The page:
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    © 2004 National Council on Interpreting in Health Care, Inc., All Rights Reserved. The NCIHC National Code of Ethics is in the public domain and may be reproduced as is in its current format under the copyright law of fair use. No changes may be made to the document except by the National Council on Interpreting in Health Care. Persons seeking to use this document should contact  the  NCIHC. The National Council on Interpreting in Health Care  A NATIONAL CODE OF ETHICS FOR  INTERPRETERS IN HEALTH CARE The National Council on Interpreting in Health Care http://www.ncihc.org July 2004    A National Code of Ethics for Interpreters in Health Care ã July 2004 ã Page 2 of 25 © 2004 National Council on Interpreting in Health Care, Inc., All Rights Reserved. The NCIHC National Code of Ethics is in the public domain and may be reproduced as is in its current format under the copyright law of fair use. No changes may be made to the document except by the National Council on Interpreting in Health Care. Persons seeking to use this document should contact NCIHC. Acknowledgements This work would not have been possible without the vital input of interpreters and others who dedicated their time and knowledge to further the health care interpreter profession. The financial support given by the U.S. Department of Health and Human Services Office of Minority Health, Guadalupe Pacheco, Program Officer, was essential in getting this project started. We would like to acknowledge Maria Paz Avery for her work as primary author of Understanding the National Code of Ethics for Interpreters in Health Care    working paper. We would also like to take this opportunity to thank the members of the NCIHC Standards, Training and Certification Committee: Karin Ruschke, M.A., Co-Chair; Shiva Bidar-Sielaff, M.A., Co-Chair 2003-2005; Linda Haffner, Co-Chair 2001-2003, current committee member; Maria Paz Avery, Ph.D.; Bruce Downing, Ph.D.; Carola Green. A special thank you to Susan Kocher for meticulously collating the hundreds of survey responses we received and Patricia Ohmans for her insightful recommendations on how to best analyze the data. Lastly, we are grateful to Esther Diaz for her help in the final months of this project. NCIHC Board Wilma Alvarado Little , MA,  Co-Chair of the Board Maria Michalczyk, RN, MA,  Co-Chair of the Board Elaine Quinn, RN, MBA, CST, DSA,  Treasurer Lisa Morris,   MSTD,  Secretary Cynthia E. Roat, MPH,  Chair of the Advisory Committee Karin Ruschke, MA,  Co-chair of the Standards, Training and Certification Committee Shiva Bidar Sielaff, MA, Co-chair of the Standards, Training and Certification Committee Elizabeth Jacobs, MD,  Co-chair of the Research and Policy Committee Alice Chen, MD,  Co-chair of the Research and Policy Committee Joy Connell, Co-chair of the Organizational Development Committee Esther Diaz,   M Ed,  Co-chair of the Organizational Development Committee Julie Burns, M Ed,  Co-chair of the Membership and Outreach Committee Susy Martorell, MPH, Co-chair of the Membership and Outreach Committee Disclaimer for the Code of Ethics: The National Code of Ethics for Interpreters in Health Care, produced by the National Council on Interpreting in Health Care (NCIHC), Inc., is the result of a systematic, deliberate, and reflective process. The NCIHC is confident that this Code represents the principles that working interpreters believe are important to ensure the ethical practice of their profession. These principles are the ones that working interpreters throughout the US have said merit serious consideration when faced with a dilemma or difficult choice and to which they agree to be held accountable. The NCIHC regrets any inadvertent result which may arise from the application of this Code. The Code is designed as a guide for both interpreters and the health care systems in which they work, and is not meant to supplant or expand policy or regulations pertinent to the provision of competent interpreter services.    A National Code of Ethics for Interpreters in Health Care ã July 2004 ã Page 3 of 25 © 2004 National Council on Interpreting in Health Care, Inc., All Rights Reserved. The NCIHC National Code of Ethics is in the public domain and may be reproduced as is in its current format under the copyright law of fair use. No changes may be made to the document except by the National Council on Interpreting in Health Care. Persons seeking to use this document should contact NCIHC. Code of Ethics for Interpreters in Health Care    The interpreter treats as confidential, within the treating team, all information learned in the performance of their professional duties, while observing relevant requirements regarding disclosure.    The interpreter strives to render the message accurately, conveying the content and spirit of the srcinal message, taking into consideration its cultural context.      The interpreter strives to maintain impartiality and refrains from counseling, advising or projecting personal biases or beliefs.    The interpreter maintains the boundaries of the professional role, refraining from personal involvement.    The interpreter continuously strives to develop awareness of his/her own and other (including biomedical) cultures encountered in the performance of their professional duties.    The interpreter treats all parties with respect.    When the patient’s health, well-being, or dignity is at risk, the interpreter may be  justified in acting as an advocate. Advocacy is understood as an action taken on behalf of an individual that goes beyond facilitating communication, with the intention of supporting good health outcomes. Advocacy must only be undertaken after careful and thoughtful analysis of the situation and if other less intrusive actions have not resolved the problem.    The interpreter strives to continually further his/her knowledge and skills.    The interpreter must at all times act in a professional and ethical manner.      A National Code of Ethics for Interpreters in Health Care ã July 2004 ã Page 4 of 25 © 2004 National Council on Interpreting in Health Care, Inc., All Rights Reserved. The NCIHC National Code of Ethics is in the public domain and may be reproduced as is in its current format under the copyright law of fair use. No changes may be made to the document except by the National Council on Interpreting in Health Care. Persons seeking to use this document should contact NCIHC. Understanding the National Code of Ethics for Interpreters in Health Care “The role of interpreter is a ‘tightrope’ balancing act: A code of ethics is a good guide for the ‘bar’ carried on such a walk on the tightrope. It offers balance, some security and especially is a comfortable way to face the unknown risks faced on the interpreter’s path.”  Anonymous Respondent to Code of Ethics Survey   Introduction As the profession of health care interpreting in the United States matures and evolves, the importance of creating shared understandings of what is considered high quality and ethically appropriate principles and practices in the field becomes imperative. To this end, the National Council on Interpreting in Health Care identified three steps that needed to take place on a national level in order to standardize the expectations that the health care industry and patients should have of interpreters and to raise the quality of health care interpreting. The first step was to create and build support for a single Code of Ethics that would guide the practice of interpreters working in health care venues. The second step was to develop a nationally accepted, unified set of Standards of Practice based on the Code of Ethics that would define competent practice in the field. The third step was to create a national certification process that would set a standard for qualification as a professional health care interpreter. (NCIHC, 2004) The Standards, Training and Certification (STC) Committee of the National Council on Interpreting in Health Care (NCIHC) took on the task of bringing the first step to fruition. The goal of the STC Committee was to create a national code of ethics that would provide the growing profession with a set of shared, essential guiding principles expressing what are considered morally appropriate behaviors for its practitioners as they perform their day-to-day duties. To achieve this goal, the STC Committee engaged in a systematic process of reviewing existing codes of ethics, creating a draft code, conducting national focus groups to review the draft, and eliciting feedback through a national survey. The challenge was to design a code that built on and solidified existing work at the same time that it expanded upon this work to ensure its relevance to all health care interpreters, irrespective of the languages or particular venue in which they were working. The STC Committee started by identifying and collecting existing codes of ethics in health care and other related areas such as legal and sign language interpreting. This process surfaced a number of codes that were already in use at the local level – by state and national associations of interpreters, institutions of health care, interpreter service organizations, and court programs – in the United States and Canada. The STC Committee then focused on ten codes that were considered most relevant to their work and compared them in order to identify the elements that were held in common and to analyze how each approached those issues that were most difficult and controversial in the field. Based on its analysis, the STC Committee drafted a code that included the elements shared across these existing codes as well as a few that were controversial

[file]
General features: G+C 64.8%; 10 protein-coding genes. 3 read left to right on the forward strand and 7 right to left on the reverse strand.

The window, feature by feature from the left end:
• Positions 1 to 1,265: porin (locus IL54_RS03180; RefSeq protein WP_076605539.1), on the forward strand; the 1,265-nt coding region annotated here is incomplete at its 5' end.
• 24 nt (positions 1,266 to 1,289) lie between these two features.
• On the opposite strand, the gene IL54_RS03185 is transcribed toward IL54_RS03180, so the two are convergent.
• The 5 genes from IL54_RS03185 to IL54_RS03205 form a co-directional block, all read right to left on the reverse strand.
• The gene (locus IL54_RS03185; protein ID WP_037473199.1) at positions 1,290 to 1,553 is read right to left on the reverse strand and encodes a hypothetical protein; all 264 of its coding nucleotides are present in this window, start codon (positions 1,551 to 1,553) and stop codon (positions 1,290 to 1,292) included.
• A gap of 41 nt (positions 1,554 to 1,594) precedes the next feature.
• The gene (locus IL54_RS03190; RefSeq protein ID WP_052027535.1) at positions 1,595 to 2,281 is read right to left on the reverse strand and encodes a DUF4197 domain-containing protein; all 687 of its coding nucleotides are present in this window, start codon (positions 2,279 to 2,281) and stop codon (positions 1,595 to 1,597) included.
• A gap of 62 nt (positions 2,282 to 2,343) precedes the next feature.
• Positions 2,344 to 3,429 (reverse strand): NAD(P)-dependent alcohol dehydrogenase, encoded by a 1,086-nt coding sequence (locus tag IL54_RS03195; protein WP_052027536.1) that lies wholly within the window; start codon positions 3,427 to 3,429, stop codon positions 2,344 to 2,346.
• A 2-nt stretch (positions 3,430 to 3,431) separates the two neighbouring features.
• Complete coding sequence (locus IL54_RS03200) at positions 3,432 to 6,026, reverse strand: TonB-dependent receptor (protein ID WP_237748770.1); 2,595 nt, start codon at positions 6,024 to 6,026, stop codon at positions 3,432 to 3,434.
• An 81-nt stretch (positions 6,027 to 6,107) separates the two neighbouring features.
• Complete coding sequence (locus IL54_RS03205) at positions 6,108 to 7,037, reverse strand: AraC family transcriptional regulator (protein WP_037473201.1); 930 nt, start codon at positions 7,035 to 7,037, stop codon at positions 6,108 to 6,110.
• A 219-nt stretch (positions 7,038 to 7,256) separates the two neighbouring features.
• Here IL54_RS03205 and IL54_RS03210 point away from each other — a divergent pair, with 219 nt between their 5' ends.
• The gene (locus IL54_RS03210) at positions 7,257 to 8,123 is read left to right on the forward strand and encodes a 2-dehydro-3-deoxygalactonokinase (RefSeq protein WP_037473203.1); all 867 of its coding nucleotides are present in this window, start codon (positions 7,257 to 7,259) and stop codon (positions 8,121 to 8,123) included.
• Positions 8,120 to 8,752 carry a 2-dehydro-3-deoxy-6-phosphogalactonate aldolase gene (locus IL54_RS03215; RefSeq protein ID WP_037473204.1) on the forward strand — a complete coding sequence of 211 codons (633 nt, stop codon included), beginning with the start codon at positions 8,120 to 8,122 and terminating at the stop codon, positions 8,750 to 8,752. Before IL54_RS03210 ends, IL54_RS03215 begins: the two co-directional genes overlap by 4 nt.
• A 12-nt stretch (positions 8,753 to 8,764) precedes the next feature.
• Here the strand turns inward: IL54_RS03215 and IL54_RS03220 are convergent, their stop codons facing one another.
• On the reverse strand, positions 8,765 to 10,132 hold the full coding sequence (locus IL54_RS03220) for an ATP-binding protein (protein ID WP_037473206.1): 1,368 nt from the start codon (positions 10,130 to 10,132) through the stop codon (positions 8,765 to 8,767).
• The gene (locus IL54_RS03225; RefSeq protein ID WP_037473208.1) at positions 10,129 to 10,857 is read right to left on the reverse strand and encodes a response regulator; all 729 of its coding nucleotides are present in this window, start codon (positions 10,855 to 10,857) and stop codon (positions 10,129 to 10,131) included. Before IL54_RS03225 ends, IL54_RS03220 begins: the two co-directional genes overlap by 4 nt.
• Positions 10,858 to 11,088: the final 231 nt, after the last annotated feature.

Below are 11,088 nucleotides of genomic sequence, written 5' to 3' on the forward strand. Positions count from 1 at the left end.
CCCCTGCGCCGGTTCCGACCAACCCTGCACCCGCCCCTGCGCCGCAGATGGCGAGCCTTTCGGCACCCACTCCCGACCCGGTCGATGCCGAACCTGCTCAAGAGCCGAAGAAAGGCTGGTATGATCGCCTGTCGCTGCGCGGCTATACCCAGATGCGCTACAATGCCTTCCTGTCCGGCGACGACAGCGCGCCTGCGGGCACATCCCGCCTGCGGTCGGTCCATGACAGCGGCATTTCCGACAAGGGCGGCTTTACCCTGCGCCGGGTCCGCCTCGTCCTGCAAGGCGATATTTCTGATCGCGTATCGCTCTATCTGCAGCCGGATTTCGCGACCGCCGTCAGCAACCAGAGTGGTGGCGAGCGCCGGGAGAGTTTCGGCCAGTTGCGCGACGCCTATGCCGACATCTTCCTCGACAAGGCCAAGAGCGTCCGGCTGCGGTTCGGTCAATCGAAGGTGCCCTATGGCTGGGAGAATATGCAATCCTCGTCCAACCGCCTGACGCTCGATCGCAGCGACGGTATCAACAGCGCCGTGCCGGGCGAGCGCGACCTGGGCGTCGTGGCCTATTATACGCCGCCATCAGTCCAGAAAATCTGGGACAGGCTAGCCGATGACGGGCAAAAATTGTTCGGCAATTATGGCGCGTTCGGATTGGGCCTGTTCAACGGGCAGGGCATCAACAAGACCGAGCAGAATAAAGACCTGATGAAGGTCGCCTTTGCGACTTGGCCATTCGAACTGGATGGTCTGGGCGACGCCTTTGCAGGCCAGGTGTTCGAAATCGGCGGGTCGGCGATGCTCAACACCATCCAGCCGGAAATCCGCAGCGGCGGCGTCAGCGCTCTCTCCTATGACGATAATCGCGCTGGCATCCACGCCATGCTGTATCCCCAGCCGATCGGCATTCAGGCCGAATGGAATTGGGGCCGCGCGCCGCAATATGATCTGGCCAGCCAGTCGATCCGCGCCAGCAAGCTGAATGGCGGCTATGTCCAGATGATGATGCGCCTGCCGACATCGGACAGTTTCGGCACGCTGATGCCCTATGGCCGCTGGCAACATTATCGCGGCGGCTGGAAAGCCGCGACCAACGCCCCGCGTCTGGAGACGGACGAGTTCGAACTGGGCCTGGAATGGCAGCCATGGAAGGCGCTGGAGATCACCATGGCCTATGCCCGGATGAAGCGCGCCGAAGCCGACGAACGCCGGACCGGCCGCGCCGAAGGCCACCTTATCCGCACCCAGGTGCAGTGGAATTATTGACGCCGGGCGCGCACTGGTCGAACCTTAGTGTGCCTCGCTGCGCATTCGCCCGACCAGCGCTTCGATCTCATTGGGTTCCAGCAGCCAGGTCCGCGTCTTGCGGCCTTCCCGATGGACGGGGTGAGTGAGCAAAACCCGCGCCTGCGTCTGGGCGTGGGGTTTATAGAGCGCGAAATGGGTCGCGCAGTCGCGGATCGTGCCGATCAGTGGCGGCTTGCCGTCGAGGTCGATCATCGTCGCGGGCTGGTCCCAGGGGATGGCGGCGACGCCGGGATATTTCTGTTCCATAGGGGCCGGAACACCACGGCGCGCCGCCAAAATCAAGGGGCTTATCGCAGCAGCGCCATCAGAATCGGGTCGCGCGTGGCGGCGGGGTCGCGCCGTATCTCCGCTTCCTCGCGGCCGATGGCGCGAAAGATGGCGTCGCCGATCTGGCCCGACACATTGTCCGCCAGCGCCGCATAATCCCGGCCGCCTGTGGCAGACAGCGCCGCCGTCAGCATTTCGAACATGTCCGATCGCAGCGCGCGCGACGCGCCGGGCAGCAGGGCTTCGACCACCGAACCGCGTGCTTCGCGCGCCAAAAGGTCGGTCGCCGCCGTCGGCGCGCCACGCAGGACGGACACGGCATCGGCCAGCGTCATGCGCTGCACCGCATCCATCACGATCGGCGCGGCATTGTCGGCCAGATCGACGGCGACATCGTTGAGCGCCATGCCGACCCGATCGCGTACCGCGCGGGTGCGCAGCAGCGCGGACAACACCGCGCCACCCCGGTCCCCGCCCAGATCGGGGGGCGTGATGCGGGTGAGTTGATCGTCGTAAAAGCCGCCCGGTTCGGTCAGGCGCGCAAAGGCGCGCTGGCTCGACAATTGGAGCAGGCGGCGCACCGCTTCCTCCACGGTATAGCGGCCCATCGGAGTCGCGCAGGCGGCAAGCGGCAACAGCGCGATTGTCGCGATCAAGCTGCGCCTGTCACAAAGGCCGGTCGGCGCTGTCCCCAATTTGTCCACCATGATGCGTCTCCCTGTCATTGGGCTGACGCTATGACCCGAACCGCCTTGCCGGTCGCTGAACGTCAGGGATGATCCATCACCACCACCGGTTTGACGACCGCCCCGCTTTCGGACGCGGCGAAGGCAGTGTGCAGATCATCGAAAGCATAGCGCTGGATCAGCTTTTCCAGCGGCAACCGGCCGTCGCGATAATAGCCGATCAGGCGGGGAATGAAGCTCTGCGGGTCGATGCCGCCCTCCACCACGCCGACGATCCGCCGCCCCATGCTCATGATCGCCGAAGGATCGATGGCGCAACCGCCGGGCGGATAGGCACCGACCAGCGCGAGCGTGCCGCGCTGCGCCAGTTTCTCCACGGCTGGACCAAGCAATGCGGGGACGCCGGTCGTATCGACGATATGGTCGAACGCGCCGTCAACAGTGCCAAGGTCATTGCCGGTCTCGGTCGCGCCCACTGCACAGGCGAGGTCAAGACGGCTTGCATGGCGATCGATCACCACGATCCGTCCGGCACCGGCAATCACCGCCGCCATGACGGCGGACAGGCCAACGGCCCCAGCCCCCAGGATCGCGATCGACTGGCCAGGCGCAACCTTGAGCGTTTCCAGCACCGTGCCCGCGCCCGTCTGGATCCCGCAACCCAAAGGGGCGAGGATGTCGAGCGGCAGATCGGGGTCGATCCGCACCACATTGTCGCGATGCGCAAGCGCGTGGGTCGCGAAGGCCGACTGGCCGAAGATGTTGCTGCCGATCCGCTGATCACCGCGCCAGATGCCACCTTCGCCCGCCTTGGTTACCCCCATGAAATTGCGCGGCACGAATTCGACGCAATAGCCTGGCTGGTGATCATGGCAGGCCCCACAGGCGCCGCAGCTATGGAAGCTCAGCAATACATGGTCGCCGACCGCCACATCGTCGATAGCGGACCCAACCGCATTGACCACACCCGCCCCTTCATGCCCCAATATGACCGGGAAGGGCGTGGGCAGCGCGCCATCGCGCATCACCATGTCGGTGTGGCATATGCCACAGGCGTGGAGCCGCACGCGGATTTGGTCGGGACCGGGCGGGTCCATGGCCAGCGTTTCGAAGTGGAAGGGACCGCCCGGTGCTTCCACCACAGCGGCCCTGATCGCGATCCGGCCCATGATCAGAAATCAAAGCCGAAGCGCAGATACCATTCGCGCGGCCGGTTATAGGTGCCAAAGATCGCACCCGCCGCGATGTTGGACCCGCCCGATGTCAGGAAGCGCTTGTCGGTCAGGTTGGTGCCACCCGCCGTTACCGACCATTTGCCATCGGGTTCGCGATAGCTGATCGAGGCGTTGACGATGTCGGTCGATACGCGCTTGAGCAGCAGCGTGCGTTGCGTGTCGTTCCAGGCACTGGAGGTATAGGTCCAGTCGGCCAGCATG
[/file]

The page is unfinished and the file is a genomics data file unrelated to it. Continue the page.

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Jul 28, 2017